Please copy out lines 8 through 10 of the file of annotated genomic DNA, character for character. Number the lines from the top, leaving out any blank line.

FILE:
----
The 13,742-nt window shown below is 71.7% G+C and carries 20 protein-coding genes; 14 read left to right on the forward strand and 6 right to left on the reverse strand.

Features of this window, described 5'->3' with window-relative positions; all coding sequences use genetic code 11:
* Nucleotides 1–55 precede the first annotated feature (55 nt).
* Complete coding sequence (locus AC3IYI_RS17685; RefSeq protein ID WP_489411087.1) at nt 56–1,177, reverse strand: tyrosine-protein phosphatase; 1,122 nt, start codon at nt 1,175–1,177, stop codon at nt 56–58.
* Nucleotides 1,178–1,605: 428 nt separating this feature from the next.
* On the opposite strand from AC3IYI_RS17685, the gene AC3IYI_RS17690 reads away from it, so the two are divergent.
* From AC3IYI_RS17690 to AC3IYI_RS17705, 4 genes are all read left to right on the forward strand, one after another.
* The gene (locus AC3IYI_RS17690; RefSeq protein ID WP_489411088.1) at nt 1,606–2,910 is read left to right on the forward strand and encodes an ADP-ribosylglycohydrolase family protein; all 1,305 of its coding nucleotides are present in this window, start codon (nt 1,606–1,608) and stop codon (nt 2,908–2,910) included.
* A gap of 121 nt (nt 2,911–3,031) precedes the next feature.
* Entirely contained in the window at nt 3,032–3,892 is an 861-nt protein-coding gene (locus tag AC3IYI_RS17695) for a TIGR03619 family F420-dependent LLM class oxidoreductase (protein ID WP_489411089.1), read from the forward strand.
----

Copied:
* The gene (locus AC3IYI_RS17690; RefSeq protein ID WP_489411088.1) at nt 1,606–2,910 is read left to right on the forward strand and encodes an ADP-ribosylglycohydrolase family protein; all 1,305 of its coding nucleotides are present in this window, start codon (nt 1,606–1,608) and stop codon (nt 2,908–2,910) included.
* A gap of 121 nt (nt 2,911–3,031) precedes the next feature.
* Entirely contained in the window at nt 3,032–3,892 is an 861-nt protein-coding gene (locus tag AC3IYI_RS17695) for a TIGR03619 family F420-dependent LLM class oxidoreductase (protein ID WP_489411089.1), read from the forward strand.